15. Murphy B. 20 things to know about balance billing. Becker’s Hospital Review. 27 Jan 2017.
  16. Crain’s New York Business via Modern Healthcare. New York law to curb surprise billing shows promising results.
  17. Texas Department of Insurance. Surprise medical bills.
  18. DSR Health Law. What you Need to Know about Assembly Bill 72: Independent Dispute Resolution Process.
  19. An Act Concerning Hospitals, Insurers and Health Care Consumers, CT Public Act No. 15-146 (2015).
  20. Hoadley J, Ahn S, Lucia K. Balance Billing: How Are States Protecting Consumers from Unexpected Charges? Georgetown University Health Policy Institute. 2015.
  21. AAEM. A Resource for Emergency Physicians on Balance Billing, Out-of-Network Fees, and Surprise Bills.
  22. Texas Department of Insurance. TDI fines Humana over network adequacy.
  23. Shortridge EF, Moore JR, Whitmore H, O’Grady MJ, Shen AK. Policy Implications of First-Dollar Coverage: A Qualitative Examination from the Payer Perspective. Public Health Rep. 2011;126(3):394–399.
  24. Lerner Financial Group. Health Insurance 101: First Dollar Coverage.
  25. End the Surprise Insurance Gap. Legislative Guidelines.

Chapter 14. Regulatory Environment Evolution and Dangers

  1. ACEP. Fact Sheet: ACEP Responses to Major Medicare Payment Rule for CY 2019. /siteassets/new-pdfs/advocacy/cy-2019-pfs-and-qpp-proposed-rule-acep-responses-summary.pdf.
  2. Wagner R, via ACEP Observation Medicine Section. Update on the 2 MN Rule: RACs, BFCC QIO’s, the OIG and the MOON.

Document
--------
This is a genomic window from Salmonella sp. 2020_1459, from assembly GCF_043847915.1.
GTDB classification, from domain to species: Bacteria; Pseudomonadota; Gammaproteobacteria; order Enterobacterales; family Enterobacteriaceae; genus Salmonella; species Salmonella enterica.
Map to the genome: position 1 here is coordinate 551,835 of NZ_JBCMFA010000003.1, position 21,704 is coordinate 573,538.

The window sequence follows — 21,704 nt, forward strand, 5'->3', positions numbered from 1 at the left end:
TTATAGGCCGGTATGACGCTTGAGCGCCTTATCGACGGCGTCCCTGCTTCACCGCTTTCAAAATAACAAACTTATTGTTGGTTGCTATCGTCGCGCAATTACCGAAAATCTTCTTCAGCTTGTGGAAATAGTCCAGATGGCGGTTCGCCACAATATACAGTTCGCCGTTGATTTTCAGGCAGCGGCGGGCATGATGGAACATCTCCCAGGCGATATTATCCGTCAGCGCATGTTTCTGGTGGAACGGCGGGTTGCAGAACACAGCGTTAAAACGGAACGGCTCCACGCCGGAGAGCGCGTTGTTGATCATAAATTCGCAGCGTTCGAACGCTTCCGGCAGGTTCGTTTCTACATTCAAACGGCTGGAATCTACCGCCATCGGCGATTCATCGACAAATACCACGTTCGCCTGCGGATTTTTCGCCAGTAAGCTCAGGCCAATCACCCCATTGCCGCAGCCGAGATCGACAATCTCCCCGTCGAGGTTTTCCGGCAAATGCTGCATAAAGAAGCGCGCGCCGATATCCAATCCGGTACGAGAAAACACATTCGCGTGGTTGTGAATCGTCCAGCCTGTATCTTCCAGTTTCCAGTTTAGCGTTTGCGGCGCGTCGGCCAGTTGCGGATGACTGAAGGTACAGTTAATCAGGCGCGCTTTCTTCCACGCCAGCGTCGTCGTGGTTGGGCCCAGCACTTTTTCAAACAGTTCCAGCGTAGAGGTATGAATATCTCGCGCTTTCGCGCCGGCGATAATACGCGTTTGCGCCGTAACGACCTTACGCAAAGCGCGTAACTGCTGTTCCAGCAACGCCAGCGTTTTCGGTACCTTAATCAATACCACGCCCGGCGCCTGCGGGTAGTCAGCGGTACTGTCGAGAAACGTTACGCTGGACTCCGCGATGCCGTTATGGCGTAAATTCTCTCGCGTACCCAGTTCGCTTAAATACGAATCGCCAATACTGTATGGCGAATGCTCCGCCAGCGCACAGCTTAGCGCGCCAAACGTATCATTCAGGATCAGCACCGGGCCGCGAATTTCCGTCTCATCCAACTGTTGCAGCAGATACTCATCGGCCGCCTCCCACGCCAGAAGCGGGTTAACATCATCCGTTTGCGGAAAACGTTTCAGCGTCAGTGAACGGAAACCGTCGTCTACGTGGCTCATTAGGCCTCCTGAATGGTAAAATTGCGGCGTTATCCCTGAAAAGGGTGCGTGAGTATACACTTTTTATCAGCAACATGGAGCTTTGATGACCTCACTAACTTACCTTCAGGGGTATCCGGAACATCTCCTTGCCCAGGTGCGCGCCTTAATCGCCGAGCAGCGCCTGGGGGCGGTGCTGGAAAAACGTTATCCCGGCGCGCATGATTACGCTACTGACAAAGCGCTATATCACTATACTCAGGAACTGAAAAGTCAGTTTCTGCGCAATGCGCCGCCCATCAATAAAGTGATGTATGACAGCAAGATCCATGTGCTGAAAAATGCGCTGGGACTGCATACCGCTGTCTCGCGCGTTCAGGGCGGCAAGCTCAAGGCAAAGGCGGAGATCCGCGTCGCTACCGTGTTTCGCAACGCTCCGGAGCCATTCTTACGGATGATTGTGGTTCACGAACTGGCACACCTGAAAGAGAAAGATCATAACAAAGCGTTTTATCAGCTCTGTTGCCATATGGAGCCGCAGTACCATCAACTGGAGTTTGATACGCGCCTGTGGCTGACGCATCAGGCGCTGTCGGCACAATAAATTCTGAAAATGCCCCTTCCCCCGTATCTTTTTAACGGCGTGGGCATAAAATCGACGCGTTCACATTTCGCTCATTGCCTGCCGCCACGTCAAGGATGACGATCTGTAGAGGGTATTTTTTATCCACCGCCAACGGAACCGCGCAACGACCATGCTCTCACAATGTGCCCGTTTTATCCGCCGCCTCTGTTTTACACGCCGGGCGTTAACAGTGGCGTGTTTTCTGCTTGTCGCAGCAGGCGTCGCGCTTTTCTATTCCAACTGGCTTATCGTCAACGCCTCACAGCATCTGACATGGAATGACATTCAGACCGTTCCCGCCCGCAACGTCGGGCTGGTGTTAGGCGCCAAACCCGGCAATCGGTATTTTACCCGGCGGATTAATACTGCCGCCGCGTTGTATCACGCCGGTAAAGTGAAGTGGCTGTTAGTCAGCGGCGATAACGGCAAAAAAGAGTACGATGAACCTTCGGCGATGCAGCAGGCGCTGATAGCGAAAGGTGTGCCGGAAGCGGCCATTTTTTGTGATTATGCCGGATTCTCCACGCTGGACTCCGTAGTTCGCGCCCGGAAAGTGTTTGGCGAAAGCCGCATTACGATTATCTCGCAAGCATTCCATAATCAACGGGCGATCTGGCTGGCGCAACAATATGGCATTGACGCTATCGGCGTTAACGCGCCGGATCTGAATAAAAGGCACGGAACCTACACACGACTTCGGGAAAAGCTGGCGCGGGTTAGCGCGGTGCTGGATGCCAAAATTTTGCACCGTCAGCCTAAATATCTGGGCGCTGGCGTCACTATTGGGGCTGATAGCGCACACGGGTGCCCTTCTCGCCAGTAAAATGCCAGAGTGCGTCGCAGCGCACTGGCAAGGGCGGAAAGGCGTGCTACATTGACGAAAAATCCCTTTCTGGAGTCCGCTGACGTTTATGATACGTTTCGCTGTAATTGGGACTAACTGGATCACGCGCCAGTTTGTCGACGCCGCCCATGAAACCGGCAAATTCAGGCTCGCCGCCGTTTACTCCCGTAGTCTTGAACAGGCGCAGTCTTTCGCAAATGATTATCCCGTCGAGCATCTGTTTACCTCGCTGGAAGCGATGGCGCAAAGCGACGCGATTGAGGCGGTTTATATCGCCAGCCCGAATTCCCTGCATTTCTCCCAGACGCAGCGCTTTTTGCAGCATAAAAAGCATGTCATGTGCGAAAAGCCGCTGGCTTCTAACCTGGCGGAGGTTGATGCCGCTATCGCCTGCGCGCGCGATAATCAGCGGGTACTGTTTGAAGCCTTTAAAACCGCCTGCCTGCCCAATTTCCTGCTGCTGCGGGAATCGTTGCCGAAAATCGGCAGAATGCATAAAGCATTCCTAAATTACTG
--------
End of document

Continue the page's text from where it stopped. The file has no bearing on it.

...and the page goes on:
3. Cassidy A. Health Policy Brief: The Two Midnight Rule. Health Aff. 2015.
  4. Wright B, Zhang X, Rahman M, Kocher K. Informing Medicare’s Two Midnight Rule Policy With an Analysis of Hospital-Based Long Observation Stays. Ann Emerg Med. 2018;72(2):166-170.
  5. Dickson V. CMS will modify — not scrap — ‘two-midnight’ rule. Modern Healthcare. 2015.
  6. CMS. Hospital Outpatient Prospective Payment – Final Rule with Comment Period and Final CY2016 Payment Rates, Regulation No. CMS-1633-FC; CMS-1607-F2. CMS-1633-FC.html.
  7. MedPAC. Report to the Congress: Medicare and the Health Care Delivery System.
  8. Notice of Observation Treatment and Implication for Care Eligibility Act or the NOTICE Act, HR 876, 114th Cong (2015).
  9. ACEP. Modify Medicare Three-Day Hospital Inpatient Requirement to Ensure Seniors Have Appropriate Access to Post-Acute Services.
  10. Congressional Budget Office. The 2015 Long-Term Budget Outlook. June 2015.
  11. CMS. Hospital Readmissions Reduction Program (HRRP).
  12. Boccuti C, Casillas G. Aiming for Fewer Hospital U-turns: The Medicare Hospital Readmission Reduction Program. Kaiser Family Foundation. 2015.
  13. Zoler M. While U.S. heart failure readmissions fall, deaths rise. Cardiology News. 2017.
  14. Gupta A, Allen LA, Bhatt DL, et al. Association of the Hospital Readmissions Reduction Program Implementation With Readmission and Mortality Outcomes in Heart Failure. JAMA Cardiol. 2018;3(1):44-53.